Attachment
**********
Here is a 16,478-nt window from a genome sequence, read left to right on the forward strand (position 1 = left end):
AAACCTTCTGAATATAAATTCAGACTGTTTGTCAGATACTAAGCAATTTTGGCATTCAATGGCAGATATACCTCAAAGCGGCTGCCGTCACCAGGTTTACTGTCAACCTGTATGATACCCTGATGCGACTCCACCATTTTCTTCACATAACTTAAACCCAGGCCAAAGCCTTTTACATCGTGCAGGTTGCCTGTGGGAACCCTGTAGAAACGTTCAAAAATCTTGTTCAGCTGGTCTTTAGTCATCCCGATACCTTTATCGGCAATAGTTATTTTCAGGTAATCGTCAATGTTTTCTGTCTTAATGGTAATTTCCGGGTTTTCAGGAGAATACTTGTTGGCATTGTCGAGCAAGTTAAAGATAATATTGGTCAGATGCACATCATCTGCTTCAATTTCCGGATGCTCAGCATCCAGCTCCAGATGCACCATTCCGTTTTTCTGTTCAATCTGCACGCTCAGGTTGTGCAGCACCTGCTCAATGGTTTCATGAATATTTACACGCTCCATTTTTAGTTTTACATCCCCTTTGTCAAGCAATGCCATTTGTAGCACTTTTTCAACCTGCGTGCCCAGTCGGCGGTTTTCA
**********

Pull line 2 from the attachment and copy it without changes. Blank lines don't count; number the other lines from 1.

AAACCTTCTGAATATAAATTCAGACTGTTTGTCAGATACTAAGCAATTTTGGCATTCAATGGCAGATATACCTCAAAGCGGCTGCCGTCACCAGGTTTACTGTCAACCTGTATGATACCCTGATGCGACTCCACCATTTTCTTCACATAACTTAAACCCAGGCCAAAGCCTTTTACATCGTGCAGGTTGCCTGTGGGAACCCTGTAGAAACGTTCAAAAATCTTGTTCAGCTGGTCTTTAGTCATCCCGATACCTTTATCGGCAATAGTTATTTTCAGGTAATCGTCAATGTTTTCTGTCTTAATGGTAATTTCCGGGTTTTCAGGAGAATACTTGTTGGCATTGTCGAGCAAGTTAAAGATAATATTGGTCAGATGCACATCATCTGCTTCAATTTCCGGATGCTCAGCATCCAGCTCCAGATGCACCATTCCGTTTTTCTGTTCAATCTGCACGCTCAGGTTGTGCAGCACCTGCTCAATGGTTTCATGAATATTTACACGCTCCATTTTTAGTTTTACATCCCCTTTGTCAAGCAATGCCATTTGTAGCACTTTTTCAACCTGCGTGCCCAGTCGGCGGTTTTCA